High-spirited English comedy, 'Blithe Spirit' opens at North Coast Repertory Theatre in Solana Beach

"Blithe Spirit," one of Noel Coward's biggest and most enduring comic hits, will be gliding in to North Coast Repertory Theatre Sept. 5, starting off NCRT's 37th season with a high-spirited tale of séances, apparitions, and the unexpected things that can happen when a writer tries to research clairvoyance.

London-born Rosina Reynolds, who has been one of San Diego's most ubiquitous (and successful) actor/directors for over 30 years, is directing. No stranger to Coward's work, she has performed in "Hay Fever" twice, won San Diego Critics Circle's Best Actress Award for playing the female lead in "Private Lives" and directed "Blithe Spirit" at NCRT once before, in 1995.

Does she have a different take on the play this time?

"I'm a bit of a traditionalist with Noel Coward," she said. "I see no reason to mess with his work. He's the quintessential English high-comedy writer, part of my DNA as an English person, and his plays are very challenging to do. It's almost like you have a balloon you have to keep up in the air. You have to find the right pace, so the language sings. It's almost like a musical, with duets and trios, and you have to maintain that bubbling champagne quality, the effervescence of the language and the playfulness of the ghost that nobody sees but the writer, Charles."

Reynolds noted that Coward wrote "Blithe Spirit" in 1941, during the dark days and nights of the Blitz, when London was constantly being bombed by the Nazis. In that difficult time, he gave people something to laugh about.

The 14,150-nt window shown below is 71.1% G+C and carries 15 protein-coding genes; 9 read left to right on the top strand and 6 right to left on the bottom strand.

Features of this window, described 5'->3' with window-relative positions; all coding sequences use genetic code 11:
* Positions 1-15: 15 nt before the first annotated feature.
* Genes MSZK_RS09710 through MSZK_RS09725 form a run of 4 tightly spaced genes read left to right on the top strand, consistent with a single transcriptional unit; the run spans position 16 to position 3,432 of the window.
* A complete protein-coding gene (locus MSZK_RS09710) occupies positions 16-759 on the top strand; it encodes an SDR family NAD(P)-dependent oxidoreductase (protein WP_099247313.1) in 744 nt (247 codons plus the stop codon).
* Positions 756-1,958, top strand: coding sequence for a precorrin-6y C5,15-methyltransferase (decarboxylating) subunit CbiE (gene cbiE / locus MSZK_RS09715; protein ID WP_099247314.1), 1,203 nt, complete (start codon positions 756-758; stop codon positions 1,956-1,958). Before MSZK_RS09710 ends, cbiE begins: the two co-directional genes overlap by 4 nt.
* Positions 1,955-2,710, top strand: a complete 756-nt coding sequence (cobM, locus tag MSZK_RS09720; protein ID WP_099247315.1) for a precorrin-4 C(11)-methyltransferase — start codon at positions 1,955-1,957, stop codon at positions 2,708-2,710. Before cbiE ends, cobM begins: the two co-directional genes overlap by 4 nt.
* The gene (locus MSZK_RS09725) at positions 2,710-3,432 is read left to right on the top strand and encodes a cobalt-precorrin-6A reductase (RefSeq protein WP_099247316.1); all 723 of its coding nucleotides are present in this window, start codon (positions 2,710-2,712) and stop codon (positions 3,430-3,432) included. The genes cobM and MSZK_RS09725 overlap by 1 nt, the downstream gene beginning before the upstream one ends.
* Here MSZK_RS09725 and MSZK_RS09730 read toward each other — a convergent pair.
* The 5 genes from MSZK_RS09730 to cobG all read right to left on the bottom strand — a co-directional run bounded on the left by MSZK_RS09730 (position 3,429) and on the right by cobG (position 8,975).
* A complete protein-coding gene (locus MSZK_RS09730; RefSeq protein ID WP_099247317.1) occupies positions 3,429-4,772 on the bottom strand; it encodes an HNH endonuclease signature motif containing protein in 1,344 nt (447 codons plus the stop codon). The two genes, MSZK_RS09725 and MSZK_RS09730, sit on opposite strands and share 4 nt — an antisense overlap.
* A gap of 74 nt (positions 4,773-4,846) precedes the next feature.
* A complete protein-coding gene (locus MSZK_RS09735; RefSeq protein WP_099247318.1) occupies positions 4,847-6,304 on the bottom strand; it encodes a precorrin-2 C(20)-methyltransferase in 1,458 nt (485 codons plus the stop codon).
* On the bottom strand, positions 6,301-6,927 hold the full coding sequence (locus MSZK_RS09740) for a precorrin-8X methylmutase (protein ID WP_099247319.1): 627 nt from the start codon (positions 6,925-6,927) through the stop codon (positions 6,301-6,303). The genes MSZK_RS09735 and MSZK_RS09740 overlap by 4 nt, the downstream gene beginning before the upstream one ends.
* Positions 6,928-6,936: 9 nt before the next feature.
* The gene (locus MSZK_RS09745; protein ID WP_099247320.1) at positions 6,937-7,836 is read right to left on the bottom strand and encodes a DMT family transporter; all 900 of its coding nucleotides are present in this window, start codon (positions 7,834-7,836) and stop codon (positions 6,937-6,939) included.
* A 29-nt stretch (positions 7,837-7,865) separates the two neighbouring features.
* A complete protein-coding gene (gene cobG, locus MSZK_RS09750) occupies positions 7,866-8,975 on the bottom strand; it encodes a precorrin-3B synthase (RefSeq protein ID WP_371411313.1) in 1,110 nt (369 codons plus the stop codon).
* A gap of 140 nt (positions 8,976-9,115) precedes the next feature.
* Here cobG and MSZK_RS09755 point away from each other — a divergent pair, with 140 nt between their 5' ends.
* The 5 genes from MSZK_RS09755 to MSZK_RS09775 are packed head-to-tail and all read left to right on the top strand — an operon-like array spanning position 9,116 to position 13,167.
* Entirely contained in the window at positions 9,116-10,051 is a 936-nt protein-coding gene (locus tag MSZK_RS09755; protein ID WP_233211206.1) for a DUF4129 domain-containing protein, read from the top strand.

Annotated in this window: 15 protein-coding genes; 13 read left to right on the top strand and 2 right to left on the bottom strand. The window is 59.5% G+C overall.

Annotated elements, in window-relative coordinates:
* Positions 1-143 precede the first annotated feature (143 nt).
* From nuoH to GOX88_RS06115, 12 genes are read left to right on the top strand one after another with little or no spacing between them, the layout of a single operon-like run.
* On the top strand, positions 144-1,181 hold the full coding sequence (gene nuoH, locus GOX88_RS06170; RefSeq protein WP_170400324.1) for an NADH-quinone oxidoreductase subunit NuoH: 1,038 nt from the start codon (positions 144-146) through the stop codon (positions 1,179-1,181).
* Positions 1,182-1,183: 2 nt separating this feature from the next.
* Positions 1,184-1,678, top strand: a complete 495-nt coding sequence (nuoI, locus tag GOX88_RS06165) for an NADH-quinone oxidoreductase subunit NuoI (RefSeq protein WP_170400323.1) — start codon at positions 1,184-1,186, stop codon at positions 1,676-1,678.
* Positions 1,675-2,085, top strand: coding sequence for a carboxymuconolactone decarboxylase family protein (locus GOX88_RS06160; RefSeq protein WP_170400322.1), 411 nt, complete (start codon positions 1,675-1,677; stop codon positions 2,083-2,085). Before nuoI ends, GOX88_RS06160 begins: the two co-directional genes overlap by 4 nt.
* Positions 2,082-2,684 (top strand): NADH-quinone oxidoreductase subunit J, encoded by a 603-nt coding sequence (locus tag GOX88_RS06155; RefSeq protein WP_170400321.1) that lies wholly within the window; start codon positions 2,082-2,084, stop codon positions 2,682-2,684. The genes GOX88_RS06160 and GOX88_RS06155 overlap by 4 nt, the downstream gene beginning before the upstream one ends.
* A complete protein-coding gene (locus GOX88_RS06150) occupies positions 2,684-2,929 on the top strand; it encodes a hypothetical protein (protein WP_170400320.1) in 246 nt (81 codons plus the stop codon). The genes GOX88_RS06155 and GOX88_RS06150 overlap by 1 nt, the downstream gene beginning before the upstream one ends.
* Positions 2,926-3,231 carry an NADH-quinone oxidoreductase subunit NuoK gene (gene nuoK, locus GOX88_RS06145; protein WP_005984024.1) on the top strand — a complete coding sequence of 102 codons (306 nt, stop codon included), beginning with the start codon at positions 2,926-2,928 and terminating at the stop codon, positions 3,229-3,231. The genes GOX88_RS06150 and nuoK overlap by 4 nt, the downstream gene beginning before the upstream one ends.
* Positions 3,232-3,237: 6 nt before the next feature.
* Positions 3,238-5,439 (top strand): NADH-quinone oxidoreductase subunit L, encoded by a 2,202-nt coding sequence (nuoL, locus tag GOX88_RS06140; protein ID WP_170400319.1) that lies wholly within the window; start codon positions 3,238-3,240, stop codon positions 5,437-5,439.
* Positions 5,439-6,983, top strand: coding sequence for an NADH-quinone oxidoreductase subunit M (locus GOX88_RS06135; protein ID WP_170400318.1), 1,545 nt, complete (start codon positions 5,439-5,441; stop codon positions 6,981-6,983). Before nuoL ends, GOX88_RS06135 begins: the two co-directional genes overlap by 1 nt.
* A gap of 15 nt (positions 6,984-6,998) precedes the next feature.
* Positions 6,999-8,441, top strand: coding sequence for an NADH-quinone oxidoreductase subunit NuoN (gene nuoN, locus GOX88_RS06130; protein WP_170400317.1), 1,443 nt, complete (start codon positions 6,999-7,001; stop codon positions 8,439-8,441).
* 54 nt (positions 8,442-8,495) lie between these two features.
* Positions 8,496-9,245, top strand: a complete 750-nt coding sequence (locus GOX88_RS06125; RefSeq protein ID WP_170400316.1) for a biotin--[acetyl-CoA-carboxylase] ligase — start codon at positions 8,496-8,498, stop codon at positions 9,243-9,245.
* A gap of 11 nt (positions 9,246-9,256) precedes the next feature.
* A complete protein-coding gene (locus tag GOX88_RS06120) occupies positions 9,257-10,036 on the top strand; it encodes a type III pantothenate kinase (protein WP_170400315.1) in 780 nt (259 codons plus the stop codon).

"It's one of his most-revived plays, and it's great entertainment," she said. "If you want an evening of scintillating dialogue and clever physical comedy, come see 'Blithe Spirit.' "

About Noel Coward

Sir Noël Coward (1899-1973), the popular 20th-century playwright, performer and songwriter, was as famous for his witty conversation as his comedies of manners. "Star quality," he said. "I don't know what it is, but I've got it."

Born poor in a London suburb, he turned himself into the flamboyant sophisticate that playwright John Osborne called "his own best creation." Knowing he had "a talent to amuse," he started out as an actor. Once he took up writing, he wrote over 50 plays, often at legendary speed.

In 1941, he's said to have finished "Blithe Sprit" in four days, with no rewrites needed. It was an instant success, became the longest-running non-musical show in London theater history, and ran almost two years on Broadway. And some of his many songs, like "Mad Dogs and Englishman," became hits on both sides of the Atlantic.

During World War II, he entertained Allied troops and spied for the British, using his public persona as a cover. After the war, he continued writing and acting, and did a film of "Blithe Spirit," starring Rex Harrison, later followed by a Broadway musical version, which he directed.

He performed in Las Vegas, and became a favored guest on American TV. In 1970, he was knighted, and also received a Tony Award for Lifetime Achievement. For years, he kept a home in Jamaica, where he loved painting and swimming. He died there in 1973, but his "Blithe Spirit" lives on.

IF YOU GO: "Blithe Spirit" runs Sept. 5-30, 2018 at North Coast Repertory Theatre, 987 Lomas Santa Fe Drive, Solana Beach. Tickets from $42. (858) 481-1055. northcoastrep.org

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